Contrary to a recent report claiming little is being done to stop clergy sex offenders in Southern Baptist churches, the denomination's head stressed that Southern Baptist are addressing the problem.
"Much is being done right now and much is being done on the local level," Southern Baptist Convention Frank Page told Baptist Press. "They did not want to include that because it would have tainted their piece."
Page had a roughly two-hour interview for ABC's 20/20 segment on "Preacher Predators" last Friday recognizing recent reported cases of sexual abuse by staff members in SBC churches. He said he does not believe the problem is "systemic and large-scale" but still expressed deep concern, saying even one instance of sexual abuse by a minister is too much.
While exposing several cases of molestation and abuse by local church ministers who moved from church to church, the ABC report left out what the denomination is doing to address the problem and featured only a few seconds of the interview, Page pointed out.
"I felt that it was an intentional slice-and-dice effort to portray the SBC and its president as uncaring and uninformed," he told Baptist Press. "It was more than a two-hour interview reduced to less than 60 seconds of choppy response. It was a prime example of yellow journalism, in which a broad brush was used and the whole truth was denied a fair hearing."
The segment did include "accurate assertions" of failed communication between local churches. "It is true that in some of those instances, abuse had occurred earlier at churches where those men had been previously employed," said D. August Boto, general counsel and vice president for convention policy with the Executive Committee of the Southern Baptist Convention, in a statement on Monday.
At the same time, however, the report also had "the effect of misleading at least some of its viewers to believe that the Southern Baptist Convention somehow condones, hides or denies sexual offenses committed by ministers in SBC-affiliated churches," Boto added.
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Prior to ABC's report, a network of formerly abused victims called SNAP (Survivors Network of those Abused by Priests) expressed concern over sex abuse cases in Southern Baptist churches and said it remains "unresponsive" to its calls to enforce accountability for the safety of children.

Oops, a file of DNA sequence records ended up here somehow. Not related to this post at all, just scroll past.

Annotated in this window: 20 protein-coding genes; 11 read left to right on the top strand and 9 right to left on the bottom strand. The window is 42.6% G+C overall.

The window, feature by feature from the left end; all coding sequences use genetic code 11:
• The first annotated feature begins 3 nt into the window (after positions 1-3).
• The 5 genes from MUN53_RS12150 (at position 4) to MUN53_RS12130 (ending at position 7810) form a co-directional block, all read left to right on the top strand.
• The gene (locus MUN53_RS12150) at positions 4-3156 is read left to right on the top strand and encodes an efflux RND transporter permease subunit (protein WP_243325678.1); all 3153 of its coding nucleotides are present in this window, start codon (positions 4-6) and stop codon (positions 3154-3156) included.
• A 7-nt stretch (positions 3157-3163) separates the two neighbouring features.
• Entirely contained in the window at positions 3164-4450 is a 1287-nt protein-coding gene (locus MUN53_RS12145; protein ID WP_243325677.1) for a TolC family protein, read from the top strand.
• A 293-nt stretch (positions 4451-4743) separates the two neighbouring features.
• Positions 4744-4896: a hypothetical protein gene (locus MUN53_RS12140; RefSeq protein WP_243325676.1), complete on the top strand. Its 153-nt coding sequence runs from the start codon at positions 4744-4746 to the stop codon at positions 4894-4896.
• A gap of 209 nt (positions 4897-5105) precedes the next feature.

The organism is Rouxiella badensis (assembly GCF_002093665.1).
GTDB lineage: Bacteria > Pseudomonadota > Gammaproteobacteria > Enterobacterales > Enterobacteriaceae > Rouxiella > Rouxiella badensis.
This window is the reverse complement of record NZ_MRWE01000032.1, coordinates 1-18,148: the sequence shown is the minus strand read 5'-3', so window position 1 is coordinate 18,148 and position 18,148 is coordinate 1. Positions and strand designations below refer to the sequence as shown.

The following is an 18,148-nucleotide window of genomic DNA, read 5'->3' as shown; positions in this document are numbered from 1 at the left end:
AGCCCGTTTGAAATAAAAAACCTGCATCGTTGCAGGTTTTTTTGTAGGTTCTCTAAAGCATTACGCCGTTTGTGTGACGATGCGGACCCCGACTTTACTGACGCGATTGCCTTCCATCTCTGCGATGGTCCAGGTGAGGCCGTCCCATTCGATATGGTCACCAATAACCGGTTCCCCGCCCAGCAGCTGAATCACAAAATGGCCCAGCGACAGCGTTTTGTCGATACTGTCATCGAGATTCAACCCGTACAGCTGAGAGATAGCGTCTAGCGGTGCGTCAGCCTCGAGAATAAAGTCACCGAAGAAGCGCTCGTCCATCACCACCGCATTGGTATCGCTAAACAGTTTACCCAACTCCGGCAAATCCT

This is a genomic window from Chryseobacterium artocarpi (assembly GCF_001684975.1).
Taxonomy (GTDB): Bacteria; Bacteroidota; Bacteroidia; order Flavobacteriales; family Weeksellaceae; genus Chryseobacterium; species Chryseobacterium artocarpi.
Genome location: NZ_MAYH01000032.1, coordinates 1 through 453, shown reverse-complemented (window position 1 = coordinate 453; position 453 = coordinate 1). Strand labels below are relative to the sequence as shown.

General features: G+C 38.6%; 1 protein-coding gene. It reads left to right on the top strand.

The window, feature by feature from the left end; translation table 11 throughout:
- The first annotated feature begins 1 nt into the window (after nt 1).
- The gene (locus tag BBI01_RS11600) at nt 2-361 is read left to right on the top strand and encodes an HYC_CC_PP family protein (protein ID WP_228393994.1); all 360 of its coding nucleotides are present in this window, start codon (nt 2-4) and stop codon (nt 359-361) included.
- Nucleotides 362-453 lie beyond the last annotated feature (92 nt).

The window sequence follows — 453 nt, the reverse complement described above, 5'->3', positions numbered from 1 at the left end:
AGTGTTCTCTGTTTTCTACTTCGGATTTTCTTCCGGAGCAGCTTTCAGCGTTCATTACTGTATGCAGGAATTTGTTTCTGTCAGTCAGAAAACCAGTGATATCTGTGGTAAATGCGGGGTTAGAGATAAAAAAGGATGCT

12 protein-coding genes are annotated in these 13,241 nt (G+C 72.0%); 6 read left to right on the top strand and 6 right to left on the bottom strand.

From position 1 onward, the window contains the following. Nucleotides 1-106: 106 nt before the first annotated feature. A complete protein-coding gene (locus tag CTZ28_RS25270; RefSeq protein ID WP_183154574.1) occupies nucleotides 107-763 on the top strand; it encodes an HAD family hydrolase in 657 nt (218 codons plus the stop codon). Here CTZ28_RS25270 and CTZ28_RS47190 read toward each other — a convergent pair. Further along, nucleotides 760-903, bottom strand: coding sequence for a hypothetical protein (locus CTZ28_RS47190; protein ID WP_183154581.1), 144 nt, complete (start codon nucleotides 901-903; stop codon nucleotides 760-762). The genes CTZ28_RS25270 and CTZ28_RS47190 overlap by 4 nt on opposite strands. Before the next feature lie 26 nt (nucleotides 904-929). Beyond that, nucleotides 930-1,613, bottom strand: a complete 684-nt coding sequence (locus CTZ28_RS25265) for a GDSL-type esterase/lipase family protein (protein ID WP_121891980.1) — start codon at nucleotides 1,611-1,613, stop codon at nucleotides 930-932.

SNAP urged the SBC to establish an independent review board to hear molestation reports and institute a national zero-tolerance policy. Baptist leaders, however, have said because of the autonomy of local churches, the church body does not have the legal authority to create an independent board.
Boto affirmed on Monday that the Convention "does not control a church's employment of its ministers on any basis. A church is free to employ anyone it wishes as pastor."
Nevertheless, while clarifying that the SBC is not hiding behind their polity of the autonomy of the local church, Page said earlier the denomination will do "as much as possible' to assist the local churches on the issue.
He urged churches to require background checks, to develop written policy guidelines for the care of children, to have a system or policy in place to deal with any accusations made, and to utilize resources provided by the denomination.
The Southern Baptist Convention is examining the possibility of a national database of "preacher predators," according to Boto. But "any solution which is of no real benefit holds no appeal for us, especially if it operates to create a false sense of security as people depend on it," he added.
In most of the sex abuse cases that were reported, the perpetrators had no criminal record, thus a database of sex offenders would not have been of any help, Boto pointed out.
Despite dissatisfaction with the report, Boto sees a major benefit to the national airing of the segment on "Preacher Predators" – "that it significantly raised the level of apprehension and wariness among Southern Baptists who have responsibilities in qualifying volunteers and prospective employees."
"Significant impact in reducing instances of sexual abuse must start at the local level. The authority is there, the children are there, the applicants are there, the circumstances are understood better there, and the child's most motivated defenders are there – their parents."